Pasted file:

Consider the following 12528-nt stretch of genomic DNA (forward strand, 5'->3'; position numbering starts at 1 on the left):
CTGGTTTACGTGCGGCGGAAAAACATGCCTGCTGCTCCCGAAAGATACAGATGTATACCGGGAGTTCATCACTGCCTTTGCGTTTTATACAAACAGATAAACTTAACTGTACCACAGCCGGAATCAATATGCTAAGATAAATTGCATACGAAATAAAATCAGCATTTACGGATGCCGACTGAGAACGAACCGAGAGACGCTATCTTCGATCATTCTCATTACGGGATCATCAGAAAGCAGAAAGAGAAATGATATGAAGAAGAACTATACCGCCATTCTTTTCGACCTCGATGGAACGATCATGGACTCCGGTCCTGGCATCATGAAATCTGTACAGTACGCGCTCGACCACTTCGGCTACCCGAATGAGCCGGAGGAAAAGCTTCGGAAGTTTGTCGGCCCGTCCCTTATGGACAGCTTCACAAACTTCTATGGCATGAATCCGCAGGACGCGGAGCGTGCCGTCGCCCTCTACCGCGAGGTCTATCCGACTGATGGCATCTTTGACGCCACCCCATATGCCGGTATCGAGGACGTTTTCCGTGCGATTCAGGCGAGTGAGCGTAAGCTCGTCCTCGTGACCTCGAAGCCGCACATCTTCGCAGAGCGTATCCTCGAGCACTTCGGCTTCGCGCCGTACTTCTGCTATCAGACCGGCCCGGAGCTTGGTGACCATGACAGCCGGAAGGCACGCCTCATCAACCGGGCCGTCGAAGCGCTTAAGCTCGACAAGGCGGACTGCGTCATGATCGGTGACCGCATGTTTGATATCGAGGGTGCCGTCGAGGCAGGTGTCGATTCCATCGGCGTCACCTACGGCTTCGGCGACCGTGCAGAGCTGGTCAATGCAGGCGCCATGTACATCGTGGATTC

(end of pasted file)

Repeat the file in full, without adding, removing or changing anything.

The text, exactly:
Consider the following 12528-nt stretch of genomic DNA (forward strand, 5'->3'; position numbering starts at 1 on the left):
CTGGTTTACGTGCGGCGGAAAAACATGCCTGCTGCTCCCGAAAGATACAGATGTATACCGGGAGTTCATCACTGCCTTTGCGTTTTATACAAACAGATAAACTTAACTGTACCACAGCCGGAATCAATATGCTAAGATAAATTGCATACGAAATAAAATCAGCATTTACGGATGCCGACTGAGAACGAACCGAGAGACGCTATCTTCGATCATTCTCATTACGGGATCATCAGAAAGCAGAAAGAGAAATGATATGAAGAAGAACTATACCGCCATTCTTTTCGACCTCGATGGAACGATCATGGACTCCGGTCCTGGCATCATGAAATCTGTACAGTACGCGCTCGACCACTTCGGCTACCCGAATGAGCCGGAGGAAAAGCTTCGGAAGTTTGTCGGCCCGTCCCTTATGGACAGCTTCACAAACTTCTATGGCATGAATCCGCAGGACGCGGAGCGTGCCGTCGCCCTCTACCGCGAGGTCTATCCGACTGATGGCATCTTTGACGCCACCCCATATGCCGGTATCGAGGACGTTTTCCGTGCGATTCAGGCGAGTGAGCGTAAGCTCGTCCTCGTGACCTCGAAGCCGCACATCTTCGCAGAGCGTATCCTCGAGCACTTCGGCTTCGCGCCGTACTTCTGCTATCAGACCGGCCCGGAGCTTGGTGACCATGACAGCCGGAAGGCACGCCTCATCAACCGGGCCGTCGAAGCGCTTAAGCTCGACAAGGCGGACTGCGTCATGATCGGTGACCGCATGTTTGATATCGAGGGTGCCGTCGAGGCAGGTGTCGATTCCATCGGCGTCACCTACGGCTTCGGCGACCGTGCAGAGCTGGTCAATGCAGGCGCCATGTACATCGTGGATTC